NOTES FROM THE FIELD: Microsoft reorganised, Bush drops from number one

NOTES FROM THE FIELD: Microsoft reorganised, Bush drops from number one

So now Microsoft has decided to become Cerberus, the three-headed dog guarding the gates of Hades. Ballmer and friends have done what the Department of Justice couldn't do - splitting the company into divisions for platforms and services, business applications, and entertainment. (It was very scientific: I understand they converted Microsoft's old org chart into MP3 files and put them inside an iPod Shuffle.) The Redmond Ramblers desperately need to bring more innovation and less imitation to the table. The question is: Will the reorganisation make them smaller and more nimble, or merely three times as inept?

Temporary failures: As noted last month, Googling for 'failure' leads to a biographical page for President Bush, followed by filmmaker, Michael Moore's site. Google attributes this to 'Googlebombing', where bloggers deliberately link a word (like failure) to a particular site to influence search results.

But for a few hours last month, the Bush site was yanked entirely from Google's ranks. I've heard from four Cringesters who said Bush's bio page was missing from their search results, although it's now back at number one.

So far, Google has yet to explain the mysterious disappearance, but I understand Oliver Stone is already planning to make a movie about it.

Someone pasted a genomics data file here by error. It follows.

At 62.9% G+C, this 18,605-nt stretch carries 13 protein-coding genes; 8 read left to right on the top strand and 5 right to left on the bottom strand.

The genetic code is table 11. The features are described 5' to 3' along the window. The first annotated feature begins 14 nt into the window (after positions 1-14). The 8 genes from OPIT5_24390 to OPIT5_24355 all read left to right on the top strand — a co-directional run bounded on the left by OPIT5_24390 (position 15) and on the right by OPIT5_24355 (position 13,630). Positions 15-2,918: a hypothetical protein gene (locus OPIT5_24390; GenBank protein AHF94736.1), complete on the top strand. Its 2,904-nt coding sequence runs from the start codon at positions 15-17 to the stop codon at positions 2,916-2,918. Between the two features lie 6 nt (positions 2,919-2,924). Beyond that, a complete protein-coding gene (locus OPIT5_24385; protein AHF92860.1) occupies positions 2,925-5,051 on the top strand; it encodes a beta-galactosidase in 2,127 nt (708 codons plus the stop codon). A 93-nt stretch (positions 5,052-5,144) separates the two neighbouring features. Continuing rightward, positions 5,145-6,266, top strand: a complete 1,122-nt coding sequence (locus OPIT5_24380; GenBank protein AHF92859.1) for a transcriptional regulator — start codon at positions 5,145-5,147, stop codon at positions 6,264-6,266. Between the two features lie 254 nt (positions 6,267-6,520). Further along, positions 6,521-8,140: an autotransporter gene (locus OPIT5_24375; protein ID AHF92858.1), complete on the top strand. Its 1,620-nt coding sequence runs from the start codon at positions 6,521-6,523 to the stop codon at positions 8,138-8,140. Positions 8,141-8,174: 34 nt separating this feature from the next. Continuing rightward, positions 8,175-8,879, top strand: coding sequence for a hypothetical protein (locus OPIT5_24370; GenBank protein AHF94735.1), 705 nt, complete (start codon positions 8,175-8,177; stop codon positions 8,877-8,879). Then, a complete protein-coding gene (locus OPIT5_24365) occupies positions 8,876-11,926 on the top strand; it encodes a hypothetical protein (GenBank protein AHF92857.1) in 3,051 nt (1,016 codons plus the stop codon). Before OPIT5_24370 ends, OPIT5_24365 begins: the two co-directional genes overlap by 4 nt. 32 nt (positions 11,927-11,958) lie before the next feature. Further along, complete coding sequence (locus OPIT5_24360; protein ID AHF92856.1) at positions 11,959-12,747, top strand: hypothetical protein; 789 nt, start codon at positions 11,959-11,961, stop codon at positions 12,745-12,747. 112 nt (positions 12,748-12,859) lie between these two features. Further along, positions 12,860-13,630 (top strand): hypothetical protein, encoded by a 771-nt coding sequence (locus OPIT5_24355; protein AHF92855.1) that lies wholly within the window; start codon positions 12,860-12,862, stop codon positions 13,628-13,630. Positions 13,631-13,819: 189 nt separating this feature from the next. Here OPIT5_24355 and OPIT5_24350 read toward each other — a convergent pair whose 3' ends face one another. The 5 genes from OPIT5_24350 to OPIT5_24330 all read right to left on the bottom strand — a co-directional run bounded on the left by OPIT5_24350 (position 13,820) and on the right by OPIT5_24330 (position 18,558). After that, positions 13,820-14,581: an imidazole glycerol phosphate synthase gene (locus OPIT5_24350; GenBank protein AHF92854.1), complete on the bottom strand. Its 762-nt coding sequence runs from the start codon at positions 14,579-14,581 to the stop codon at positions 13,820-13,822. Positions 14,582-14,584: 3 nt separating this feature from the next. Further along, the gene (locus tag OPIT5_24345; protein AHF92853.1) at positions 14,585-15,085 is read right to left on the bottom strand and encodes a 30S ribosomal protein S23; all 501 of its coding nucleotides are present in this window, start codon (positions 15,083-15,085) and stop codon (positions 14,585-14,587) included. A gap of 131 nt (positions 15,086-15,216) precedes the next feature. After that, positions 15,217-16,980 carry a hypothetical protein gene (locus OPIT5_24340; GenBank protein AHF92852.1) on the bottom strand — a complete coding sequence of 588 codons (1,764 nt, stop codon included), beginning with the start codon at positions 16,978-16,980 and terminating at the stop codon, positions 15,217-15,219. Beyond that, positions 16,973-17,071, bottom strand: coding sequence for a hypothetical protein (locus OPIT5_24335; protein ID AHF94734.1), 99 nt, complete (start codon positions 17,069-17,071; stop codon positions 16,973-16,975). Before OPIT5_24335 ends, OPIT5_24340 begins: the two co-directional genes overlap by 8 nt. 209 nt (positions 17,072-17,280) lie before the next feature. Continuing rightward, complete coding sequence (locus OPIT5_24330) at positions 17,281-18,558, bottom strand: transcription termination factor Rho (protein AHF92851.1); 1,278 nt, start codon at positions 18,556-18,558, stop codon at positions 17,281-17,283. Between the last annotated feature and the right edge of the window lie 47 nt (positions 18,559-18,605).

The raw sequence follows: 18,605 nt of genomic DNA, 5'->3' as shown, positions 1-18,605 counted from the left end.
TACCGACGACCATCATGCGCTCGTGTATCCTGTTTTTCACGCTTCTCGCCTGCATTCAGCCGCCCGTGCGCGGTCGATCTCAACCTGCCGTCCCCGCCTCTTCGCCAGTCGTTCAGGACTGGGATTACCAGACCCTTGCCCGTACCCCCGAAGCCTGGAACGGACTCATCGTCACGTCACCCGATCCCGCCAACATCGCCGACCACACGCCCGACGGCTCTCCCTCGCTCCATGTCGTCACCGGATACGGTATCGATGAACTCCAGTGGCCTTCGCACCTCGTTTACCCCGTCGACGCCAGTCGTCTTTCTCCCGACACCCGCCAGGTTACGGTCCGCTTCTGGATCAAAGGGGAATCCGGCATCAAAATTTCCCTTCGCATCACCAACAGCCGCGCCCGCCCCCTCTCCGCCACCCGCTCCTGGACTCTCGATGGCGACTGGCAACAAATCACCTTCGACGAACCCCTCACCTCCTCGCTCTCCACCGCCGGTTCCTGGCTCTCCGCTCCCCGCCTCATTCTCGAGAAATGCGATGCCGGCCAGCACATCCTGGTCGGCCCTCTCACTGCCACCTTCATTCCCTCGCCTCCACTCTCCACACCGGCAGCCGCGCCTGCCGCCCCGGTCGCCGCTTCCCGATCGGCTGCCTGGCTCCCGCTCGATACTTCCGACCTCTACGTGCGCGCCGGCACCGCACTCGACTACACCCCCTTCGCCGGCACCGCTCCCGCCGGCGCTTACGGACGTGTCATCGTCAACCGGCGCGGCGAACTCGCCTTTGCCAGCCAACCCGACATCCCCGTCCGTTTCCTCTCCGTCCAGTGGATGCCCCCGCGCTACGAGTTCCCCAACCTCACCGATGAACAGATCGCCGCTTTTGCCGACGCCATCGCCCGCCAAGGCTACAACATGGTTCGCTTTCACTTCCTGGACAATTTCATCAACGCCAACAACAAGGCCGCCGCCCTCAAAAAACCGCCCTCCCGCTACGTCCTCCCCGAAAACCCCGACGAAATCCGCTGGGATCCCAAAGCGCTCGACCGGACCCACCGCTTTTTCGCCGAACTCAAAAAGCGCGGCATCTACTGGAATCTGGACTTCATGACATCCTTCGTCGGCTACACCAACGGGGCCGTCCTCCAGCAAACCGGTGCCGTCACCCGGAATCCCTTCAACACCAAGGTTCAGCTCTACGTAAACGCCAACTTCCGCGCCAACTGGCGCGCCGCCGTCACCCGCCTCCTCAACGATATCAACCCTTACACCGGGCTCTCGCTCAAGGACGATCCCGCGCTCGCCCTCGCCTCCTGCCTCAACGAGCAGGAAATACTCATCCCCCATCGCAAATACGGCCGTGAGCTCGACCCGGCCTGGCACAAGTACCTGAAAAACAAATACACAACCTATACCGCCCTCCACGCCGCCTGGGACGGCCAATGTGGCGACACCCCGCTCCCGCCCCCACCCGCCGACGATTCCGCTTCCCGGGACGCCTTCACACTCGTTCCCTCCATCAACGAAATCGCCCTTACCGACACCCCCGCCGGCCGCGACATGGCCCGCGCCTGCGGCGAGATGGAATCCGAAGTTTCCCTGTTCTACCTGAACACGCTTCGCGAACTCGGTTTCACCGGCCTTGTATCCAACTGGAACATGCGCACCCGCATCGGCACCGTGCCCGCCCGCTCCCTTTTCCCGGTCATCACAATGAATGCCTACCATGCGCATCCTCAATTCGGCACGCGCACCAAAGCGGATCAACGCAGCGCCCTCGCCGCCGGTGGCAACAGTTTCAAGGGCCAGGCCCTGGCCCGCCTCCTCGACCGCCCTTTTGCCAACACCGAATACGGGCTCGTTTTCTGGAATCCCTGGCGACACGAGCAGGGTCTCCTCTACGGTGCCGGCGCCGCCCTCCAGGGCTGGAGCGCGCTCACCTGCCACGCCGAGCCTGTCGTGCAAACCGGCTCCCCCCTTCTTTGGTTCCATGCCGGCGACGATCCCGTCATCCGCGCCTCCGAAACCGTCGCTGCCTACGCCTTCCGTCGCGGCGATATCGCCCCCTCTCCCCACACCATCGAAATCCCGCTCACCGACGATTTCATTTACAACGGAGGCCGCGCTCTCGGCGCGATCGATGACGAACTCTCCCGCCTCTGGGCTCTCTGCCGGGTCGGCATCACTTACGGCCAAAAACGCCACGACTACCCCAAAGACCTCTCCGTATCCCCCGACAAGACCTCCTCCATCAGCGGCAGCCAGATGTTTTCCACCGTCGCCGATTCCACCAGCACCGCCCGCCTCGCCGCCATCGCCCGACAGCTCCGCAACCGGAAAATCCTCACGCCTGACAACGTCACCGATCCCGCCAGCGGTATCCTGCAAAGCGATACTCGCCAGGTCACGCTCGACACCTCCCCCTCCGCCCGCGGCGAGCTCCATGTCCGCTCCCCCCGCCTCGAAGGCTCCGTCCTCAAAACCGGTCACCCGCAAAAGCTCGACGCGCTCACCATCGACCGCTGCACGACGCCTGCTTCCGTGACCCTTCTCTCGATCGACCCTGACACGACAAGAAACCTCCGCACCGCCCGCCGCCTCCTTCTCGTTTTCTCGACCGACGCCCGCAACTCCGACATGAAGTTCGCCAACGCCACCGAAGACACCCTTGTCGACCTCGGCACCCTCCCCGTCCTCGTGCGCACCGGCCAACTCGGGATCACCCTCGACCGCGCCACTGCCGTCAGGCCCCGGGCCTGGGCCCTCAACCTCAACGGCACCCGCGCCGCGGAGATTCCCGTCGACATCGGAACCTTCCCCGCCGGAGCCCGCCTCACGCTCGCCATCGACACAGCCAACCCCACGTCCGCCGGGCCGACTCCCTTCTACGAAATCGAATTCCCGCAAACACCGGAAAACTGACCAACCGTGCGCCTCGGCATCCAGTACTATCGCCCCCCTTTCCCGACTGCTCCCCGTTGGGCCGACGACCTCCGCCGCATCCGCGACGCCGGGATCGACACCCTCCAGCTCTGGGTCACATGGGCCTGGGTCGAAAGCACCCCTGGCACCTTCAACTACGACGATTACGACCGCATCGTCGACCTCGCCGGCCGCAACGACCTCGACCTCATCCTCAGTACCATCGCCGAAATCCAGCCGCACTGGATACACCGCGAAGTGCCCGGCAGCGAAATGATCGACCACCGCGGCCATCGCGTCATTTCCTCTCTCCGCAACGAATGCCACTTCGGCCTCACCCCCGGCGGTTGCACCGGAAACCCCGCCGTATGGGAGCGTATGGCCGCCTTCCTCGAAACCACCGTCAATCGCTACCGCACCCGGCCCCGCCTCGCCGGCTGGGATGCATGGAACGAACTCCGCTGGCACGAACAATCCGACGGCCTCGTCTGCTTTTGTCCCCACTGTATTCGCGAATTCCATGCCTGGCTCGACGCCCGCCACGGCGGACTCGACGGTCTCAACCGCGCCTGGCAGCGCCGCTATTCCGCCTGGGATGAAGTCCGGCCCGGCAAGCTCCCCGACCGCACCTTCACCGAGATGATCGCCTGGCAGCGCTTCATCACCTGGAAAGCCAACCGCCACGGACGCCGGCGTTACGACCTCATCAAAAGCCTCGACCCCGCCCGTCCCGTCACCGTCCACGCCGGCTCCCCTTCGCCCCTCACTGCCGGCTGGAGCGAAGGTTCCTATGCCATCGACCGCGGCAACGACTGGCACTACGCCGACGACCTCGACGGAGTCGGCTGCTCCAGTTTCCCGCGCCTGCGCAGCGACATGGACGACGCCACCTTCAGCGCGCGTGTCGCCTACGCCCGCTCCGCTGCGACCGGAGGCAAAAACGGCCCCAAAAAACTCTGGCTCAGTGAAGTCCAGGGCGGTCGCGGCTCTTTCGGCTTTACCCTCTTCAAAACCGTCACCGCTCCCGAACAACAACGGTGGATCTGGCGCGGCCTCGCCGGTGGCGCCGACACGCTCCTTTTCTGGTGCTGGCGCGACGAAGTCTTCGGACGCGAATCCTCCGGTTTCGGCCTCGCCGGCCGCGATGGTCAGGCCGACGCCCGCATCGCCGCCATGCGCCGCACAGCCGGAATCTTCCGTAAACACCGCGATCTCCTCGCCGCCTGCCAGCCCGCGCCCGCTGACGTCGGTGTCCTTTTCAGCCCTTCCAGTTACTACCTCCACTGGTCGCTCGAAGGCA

Logo a go-go: Cringester Rich B notes that the logo for the Microsoft Alumni Network - three Keith Haring-style figures doing a group hug - is eerily similar to the logo for Ubuntu, a free Linux distribution. And that's not the only thing the two have in common. According to the site, Ubuntu is an African word meaning 'I am what I am because of who we all are' while MSA is geekspeak for 'I am so glad I got out of Redmond before everything went into the toilet'.

Roman numerology: Contrary to what I wrote in a recent column, ancient Romans wrote the number 64 as LXIIII; it was pesky 14th-century Europeans who changed it to LXIV. Thanks to several scholarly Cringesters for pointing out my piggish Latin. It still doesn't change the fact that VIIV - Intel's latest technology introduction - is a dumb-ass name, though.

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